There are some film titles which guarantee to make my eyes pop out on stalks the moment I hear about them.
Helvetica an 80 minute documentary featuring the a typeface used the world over for the past 50 years may not immediately appeal. But seeing as it appeals to my inner graphic-design-trainspotter tendencies, I figure there must be quite a few others out there for whom the opportunity to watch such a lengthy piece about something which appears so fundamentally dull is an exciting prospect.
We went go and see the film at The Institute of Contemporary Art’s where the £8 ticket price failed to meet expectations. The box office staff were full of attitude, the bar staff less than accommodating, the seating intimate in an uncomfortable kind of way and the man sitting to my right reeked of body-odour.
If that wasn’t enough, it frequently felt as though I was watching the documentary with a collective of graphic designers for whom every other line in the documentary offered an opportunity to snort with tiresome self-importance. There really is nothing worse than people laughing at things which really aren’t that funny. I can tell immediately when its going on and then it starts to wind me up considerably.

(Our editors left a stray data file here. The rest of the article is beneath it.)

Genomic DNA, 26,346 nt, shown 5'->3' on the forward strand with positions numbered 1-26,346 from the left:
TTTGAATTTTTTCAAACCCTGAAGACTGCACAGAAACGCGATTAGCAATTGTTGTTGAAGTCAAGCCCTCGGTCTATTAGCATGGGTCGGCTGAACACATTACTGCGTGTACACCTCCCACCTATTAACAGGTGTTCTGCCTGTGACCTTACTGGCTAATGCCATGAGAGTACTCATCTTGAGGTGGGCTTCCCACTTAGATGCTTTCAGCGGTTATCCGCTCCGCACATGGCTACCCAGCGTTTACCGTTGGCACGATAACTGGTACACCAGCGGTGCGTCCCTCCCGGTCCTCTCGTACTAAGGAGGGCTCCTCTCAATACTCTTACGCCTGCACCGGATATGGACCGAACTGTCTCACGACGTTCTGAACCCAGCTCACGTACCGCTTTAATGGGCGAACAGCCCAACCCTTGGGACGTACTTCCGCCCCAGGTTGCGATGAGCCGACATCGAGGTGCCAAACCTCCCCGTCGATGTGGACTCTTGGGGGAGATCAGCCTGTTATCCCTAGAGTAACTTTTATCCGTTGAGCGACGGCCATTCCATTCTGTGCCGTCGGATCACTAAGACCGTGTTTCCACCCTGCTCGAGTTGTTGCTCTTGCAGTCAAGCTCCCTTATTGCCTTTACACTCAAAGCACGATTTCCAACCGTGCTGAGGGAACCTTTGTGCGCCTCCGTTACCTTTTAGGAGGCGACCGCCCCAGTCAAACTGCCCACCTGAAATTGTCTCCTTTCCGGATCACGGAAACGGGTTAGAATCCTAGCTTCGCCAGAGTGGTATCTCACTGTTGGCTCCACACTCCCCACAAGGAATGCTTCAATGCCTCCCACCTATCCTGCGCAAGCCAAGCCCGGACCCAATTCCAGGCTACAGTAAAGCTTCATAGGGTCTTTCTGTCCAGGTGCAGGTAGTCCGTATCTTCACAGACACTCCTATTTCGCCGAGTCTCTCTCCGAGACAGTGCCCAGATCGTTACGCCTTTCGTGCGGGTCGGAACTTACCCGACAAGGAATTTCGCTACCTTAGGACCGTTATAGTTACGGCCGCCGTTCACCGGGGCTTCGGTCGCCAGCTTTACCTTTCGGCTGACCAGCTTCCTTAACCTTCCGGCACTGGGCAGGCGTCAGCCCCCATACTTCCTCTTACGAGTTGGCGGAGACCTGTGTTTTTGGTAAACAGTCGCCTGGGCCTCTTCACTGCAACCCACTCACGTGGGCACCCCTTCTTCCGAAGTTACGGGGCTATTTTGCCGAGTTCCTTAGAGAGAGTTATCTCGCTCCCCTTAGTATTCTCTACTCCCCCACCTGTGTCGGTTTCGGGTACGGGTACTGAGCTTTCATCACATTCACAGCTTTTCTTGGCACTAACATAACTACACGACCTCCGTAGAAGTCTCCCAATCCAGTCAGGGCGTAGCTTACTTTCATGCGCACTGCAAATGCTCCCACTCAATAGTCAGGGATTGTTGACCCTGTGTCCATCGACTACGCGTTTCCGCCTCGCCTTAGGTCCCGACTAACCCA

Fortunately, I did take action, something I urge everyone else to do if you find yourself in a situation where the entertainment you’ve paid for is in danger of being a let down. The tall man with curly hair who sat directly in front of me and the screen seemed happy to grant the request I whispered in his ear to move slightly further down in his chair. The man beside also seemed to think twice about laughing quite so much after I whispered under my breath (although it probably wasn’t a whisper) that “it wasn’t that funny”. Sadly, there was very little I could do about his appalling body odour and to point it out at the end of the film seemed redundant, if a little insensitive.
I did enjoy the film, however. Helvetica is a remarkable piece of documentary filmmaking. It’s stylishly directly, and effortlessly edited resulting in a visual experience which will result in you leaving the cinema feeling as though you’ve been a graphic designer for the whole of your life even if the job you actually do is something completely different. Amid street scenes and real life examples of the font itself, expect to hear passionate and amusing anecdotes from the film’s many contributors along with an account of the typeface’s development.
I know. It may not immediately sound like a must-see film. It’s a surprise genre and an even more surprising subject. Still, if you’re up for something a little different from the norm then be sure to give it a go.
I heartily recommend you watch it at home when it’s available on DVD, however.